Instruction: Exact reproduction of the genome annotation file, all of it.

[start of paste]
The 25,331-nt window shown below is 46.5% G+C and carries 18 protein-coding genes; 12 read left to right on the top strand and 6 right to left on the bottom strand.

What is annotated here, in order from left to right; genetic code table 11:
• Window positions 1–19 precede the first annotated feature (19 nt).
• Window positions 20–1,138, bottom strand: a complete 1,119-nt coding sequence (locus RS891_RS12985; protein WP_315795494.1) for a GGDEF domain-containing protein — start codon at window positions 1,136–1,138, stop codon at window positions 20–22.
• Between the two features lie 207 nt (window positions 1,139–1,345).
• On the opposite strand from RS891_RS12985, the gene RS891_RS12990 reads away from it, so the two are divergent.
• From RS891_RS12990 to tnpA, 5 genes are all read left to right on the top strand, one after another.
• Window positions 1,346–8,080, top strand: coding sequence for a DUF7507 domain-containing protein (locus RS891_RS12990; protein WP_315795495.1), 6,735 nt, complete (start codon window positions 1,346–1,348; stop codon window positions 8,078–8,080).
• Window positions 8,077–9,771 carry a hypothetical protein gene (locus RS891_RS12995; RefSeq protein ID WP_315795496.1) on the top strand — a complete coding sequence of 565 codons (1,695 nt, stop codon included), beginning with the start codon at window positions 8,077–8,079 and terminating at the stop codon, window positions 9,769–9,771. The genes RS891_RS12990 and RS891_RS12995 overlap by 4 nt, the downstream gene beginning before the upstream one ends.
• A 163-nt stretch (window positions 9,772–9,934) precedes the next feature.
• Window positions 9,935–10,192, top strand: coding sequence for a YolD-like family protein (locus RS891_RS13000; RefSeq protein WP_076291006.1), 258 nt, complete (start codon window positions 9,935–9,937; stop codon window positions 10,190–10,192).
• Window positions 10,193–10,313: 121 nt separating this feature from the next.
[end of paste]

The 25,331-nt window shown below is 46.5% G+C and carries 18 protein-coding genes; 12 read left to right on the top strand and 6 right to left on the bottom strand.

What is annotated here, in order from left to right; genetic code table 11:
• Window positions 1–19 precede the first annotated feature (19 nt).
• Window positions 20–1,138, bottom strand: a complete 1,119-nt coding sequence (locus RS891_RS12985; protein WP_315795494.1) for a GGDEF domain-containing protein — start codon at window positions 1,136–1,138, stop codon at window positions 20–22.
• Between the two features lie 207 nt (window positions 1,139–1,345).
• On the opposite strand from RS891_RS12985, the gene RS891_RS12990 reads away from it, so the two are divergent.
• From RS891_RS12990 to tnpA, 5 genes are all read left to right on the top strand, one after another.
• Window positions 1,346–8,080, top strand: coding sequence for a DUF7507 domain-containing protein (locus RS891_RS12990; protein WP_315795495.1), 6,735 nt, complete (start codon window positions 1,346–1,348; stop codon window positions 8,078–8,080).
• Window positions 8,077–9,771 carry a hypothetical protein gene (locus RS891_RS12995; RefSeq protein ID WP_315795496.1) on the top strand — a complete coding sequence of 565 codons (1,695 nt, stop codon included), beginning with the start codon at window positions 8,077–8,079 and terminating at the stop codon, window positions 9,769–9,771. The genes RS891_RS12990 and RS891_RS12995 overlap by 4 nt, the downstream gene beginning before the upstream one ends.
• A 163-nt stretch (window positions 9,772–9,934) precedes the next feature.
• Window positions 9,935–10,192, top strand: coding sequence for a YolD-like family protein (locus RS891_RS13000; RefSeq protein WP_076291006.1), 258 nt, complete (start codon window positions 9,935–9,937; stop codon window positions 10,190–10,192).
• Window positions 10,193–10,313: 121 nt separating this feature from the next.